Of the dozens of 2011 vehicles I’ve tested, two of the most impressive new models were a pair of midsize sedans, the Buick Regal and Kia Optima.

I wrote plenty of nice things about both vehicles, but one thing also disappointed me about the two test cars: Neither was turbocharged.

Kia and Buick both addressed that recently by sending me, respectively, an Optima SX and a Regal CXL Turbo. That gave me an excuse to revisit both terrific vehicles.

Before I get to the cars, let’s talk a bit about turbocharging. The technology was so popular several years ago that it took on an almost magical aura. “Turbo” became a prefix used for marketing just about everything from Internet service to razor blades.

I don’t recall anybody selling turbo baby diapers, but it wouldn’t have surprised me. Not surprising is that most of the turbo references were a bunch of baloney. But there’s nothing bogus about the benefits of real turbocharging, which has been used for decades to prod more power from internal combustion engines.

In simplest terms, a turbocharger uses an engine’s exhaust gas to spin a pair of turbine fans, one of which sucks in fresh air, compresses it, and then feeds it to the engine’s air intake system.

Because engines produce power by mixing air and fuel, the more air an engine can gulp the more power it is capable of producing. It’s not unlike fanning the charcoal on a grill to produce more heat.

Turbocharging is one of the most efficient methods of boosting an internal combustion engine’s power. Automakers like to say that turbocharging delivers six-cylinder power with four-cylinder fuel economy.

That isn’t much of an exaggeration if you look at the performance of the Regal CXL and Optima SX turbo models. Both are powered by 2.0-liter, four-cylinder engines, which are nearly 20 percent smaller in displacement than their respective 2.4-liter, non-turbocharged, base engines.

Despite being significantly smaller than its normally aspirated counterpart, the Optima’s turbo engine produces 74 more horsepower (274 vs. 200) and 83 more pounds-feet of torque (269 vs. 186).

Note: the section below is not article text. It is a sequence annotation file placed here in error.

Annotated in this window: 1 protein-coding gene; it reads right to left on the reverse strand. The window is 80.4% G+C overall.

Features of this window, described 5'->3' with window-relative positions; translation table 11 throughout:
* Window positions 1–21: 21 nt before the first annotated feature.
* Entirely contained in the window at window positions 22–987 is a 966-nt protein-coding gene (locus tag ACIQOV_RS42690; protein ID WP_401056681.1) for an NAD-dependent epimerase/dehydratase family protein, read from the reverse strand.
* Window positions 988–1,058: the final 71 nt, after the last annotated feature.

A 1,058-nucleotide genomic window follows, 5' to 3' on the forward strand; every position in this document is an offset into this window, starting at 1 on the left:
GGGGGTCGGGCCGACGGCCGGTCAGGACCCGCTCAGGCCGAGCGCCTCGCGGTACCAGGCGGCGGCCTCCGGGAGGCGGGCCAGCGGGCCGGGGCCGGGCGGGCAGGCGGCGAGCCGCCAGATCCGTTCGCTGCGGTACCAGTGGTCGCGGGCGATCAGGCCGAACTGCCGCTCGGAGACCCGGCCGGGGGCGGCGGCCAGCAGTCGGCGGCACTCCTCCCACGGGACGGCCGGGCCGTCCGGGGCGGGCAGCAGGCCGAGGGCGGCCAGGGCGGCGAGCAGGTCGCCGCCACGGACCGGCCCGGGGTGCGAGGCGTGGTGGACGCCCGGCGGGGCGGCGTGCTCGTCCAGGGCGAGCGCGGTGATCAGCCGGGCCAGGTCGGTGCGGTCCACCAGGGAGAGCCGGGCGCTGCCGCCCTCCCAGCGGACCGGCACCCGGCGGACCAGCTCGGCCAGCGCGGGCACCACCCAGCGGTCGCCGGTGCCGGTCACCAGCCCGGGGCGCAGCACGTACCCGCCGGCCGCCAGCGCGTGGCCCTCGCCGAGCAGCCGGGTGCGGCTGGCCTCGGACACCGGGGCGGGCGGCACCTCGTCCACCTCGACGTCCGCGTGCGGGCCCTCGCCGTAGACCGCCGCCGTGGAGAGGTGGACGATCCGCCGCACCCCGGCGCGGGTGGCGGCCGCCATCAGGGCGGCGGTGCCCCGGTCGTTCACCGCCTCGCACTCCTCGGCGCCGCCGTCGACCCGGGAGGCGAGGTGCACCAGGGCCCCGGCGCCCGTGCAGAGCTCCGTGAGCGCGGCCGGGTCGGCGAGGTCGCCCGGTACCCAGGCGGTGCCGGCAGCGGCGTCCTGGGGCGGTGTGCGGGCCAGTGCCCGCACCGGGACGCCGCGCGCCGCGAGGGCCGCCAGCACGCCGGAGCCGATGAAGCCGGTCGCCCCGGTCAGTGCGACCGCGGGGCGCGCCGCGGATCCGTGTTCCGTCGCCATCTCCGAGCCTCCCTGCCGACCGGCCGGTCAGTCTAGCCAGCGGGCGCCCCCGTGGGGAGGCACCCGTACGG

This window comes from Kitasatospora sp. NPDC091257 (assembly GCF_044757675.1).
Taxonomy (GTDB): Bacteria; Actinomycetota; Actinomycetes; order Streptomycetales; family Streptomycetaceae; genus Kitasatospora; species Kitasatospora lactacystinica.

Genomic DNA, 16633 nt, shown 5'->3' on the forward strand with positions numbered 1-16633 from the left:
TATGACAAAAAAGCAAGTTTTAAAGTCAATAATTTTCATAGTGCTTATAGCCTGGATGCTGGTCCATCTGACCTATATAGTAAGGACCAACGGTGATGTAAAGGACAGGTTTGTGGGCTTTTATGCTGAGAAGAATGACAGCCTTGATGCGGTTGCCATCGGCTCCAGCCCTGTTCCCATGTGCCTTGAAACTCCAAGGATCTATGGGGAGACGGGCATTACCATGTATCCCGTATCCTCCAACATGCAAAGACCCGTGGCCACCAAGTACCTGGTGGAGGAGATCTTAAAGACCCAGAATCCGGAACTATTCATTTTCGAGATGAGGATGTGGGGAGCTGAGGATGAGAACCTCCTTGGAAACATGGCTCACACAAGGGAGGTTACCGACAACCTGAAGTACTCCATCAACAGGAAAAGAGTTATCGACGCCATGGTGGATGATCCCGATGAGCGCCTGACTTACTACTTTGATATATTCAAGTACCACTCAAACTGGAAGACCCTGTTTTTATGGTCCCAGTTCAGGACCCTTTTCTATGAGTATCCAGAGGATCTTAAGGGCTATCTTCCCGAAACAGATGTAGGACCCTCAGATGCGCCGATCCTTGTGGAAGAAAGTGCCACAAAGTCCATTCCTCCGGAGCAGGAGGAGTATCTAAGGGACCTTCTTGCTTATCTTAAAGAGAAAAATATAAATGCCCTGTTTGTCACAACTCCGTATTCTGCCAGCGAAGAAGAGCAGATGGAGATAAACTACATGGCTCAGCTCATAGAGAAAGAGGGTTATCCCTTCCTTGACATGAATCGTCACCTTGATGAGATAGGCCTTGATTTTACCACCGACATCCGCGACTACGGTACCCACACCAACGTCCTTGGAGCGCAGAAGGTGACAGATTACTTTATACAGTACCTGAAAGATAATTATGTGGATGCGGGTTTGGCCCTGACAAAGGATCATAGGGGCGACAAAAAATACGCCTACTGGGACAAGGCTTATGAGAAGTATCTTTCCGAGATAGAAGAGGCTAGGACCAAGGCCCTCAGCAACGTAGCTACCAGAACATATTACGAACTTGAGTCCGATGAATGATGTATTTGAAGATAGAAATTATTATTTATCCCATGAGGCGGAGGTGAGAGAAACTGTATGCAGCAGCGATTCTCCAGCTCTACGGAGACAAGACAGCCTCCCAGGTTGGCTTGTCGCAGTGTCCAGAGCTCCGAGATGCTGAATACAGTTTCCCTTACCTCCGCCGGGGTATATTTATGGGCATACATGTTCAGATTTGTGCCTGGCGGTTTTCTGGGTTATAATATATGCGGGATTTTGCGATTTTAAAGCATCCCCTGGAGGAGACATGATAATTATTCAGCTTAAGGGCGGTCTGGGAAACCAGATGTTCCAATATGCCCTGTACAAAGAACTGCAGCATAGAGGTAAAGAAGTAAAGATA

It’s a similar story with the Regal. Its turbocharged engine delivers 38 more horsepower and 86 more pounds feet of torque than the Regal’s larger, non-turbo standard engine.

Anyone paying attention might wonder why the Optima’s turbocharging produces significantly more power than Buick from the same size engine. The answer is that Kia uses a trick new turbo design developed by Hyundai. You can read more about it at this forum:www.optimaforums.com/forum/5-optima-general-discussion/302-turbo-release-date/html.

According to my stopwatch, turbocharging enables the Regal to trim 1.1 second off its zero-to-60 time. The more powerful Optima fares even better, improving its 0-60 sprint time by 1.6 seconds.

Both the Buick and Kia turbocharged engines provide their power boosts without sacrificing much fuel economy.

According to the EPA ratings, the Regal turbo gets 18 city/28 highway mpg versus the non-turbo Regal’s 19/30 rating. The Optima turbo’s 22 city/34 highway mpg comes even closer to matching the non-turbo’s 24/34 rating.

The Kia gets better mileage in part because it weighs 215 pounds less than the Buick. Since it weighs more and has less power, it’s no surprise that the Regal takes about a second longer than the Optima to go from zero to 60 mph.

But this isn’t a comparison test because despite both being midsize sedans, Buick’s Regal and Kia’s Optima are aimed at different audiences. Buick positions the Regal as a near-luxury car competing against the Acura TL and Volvo S60. Kia’s targets are more mainstream midsize models such as the Honda Accord and Toyota Camry.

Turbocharging makes both models very competitive.

I already loved the Regal’s refinement and German-bred road manners. The turbo model doesn’t add a lot of standard features or awe-inspiring power, but its extra oomph makes it an even stronger contender in its class.

And the Optima SX Turbo, which gets a bunch of feature upgrades in addition to significantly more power, might have moved right to the head of its class.

In summary, let’s just say that in the case of these cars the “turbo” prefix really does signify a boost in performance and desirability.

Scott Wasser is executive editor of MaineToday Media. He writes a weekly auto column for the Sunday Telegram and other newspapers. He can be reached at

swasser@pressherald.com.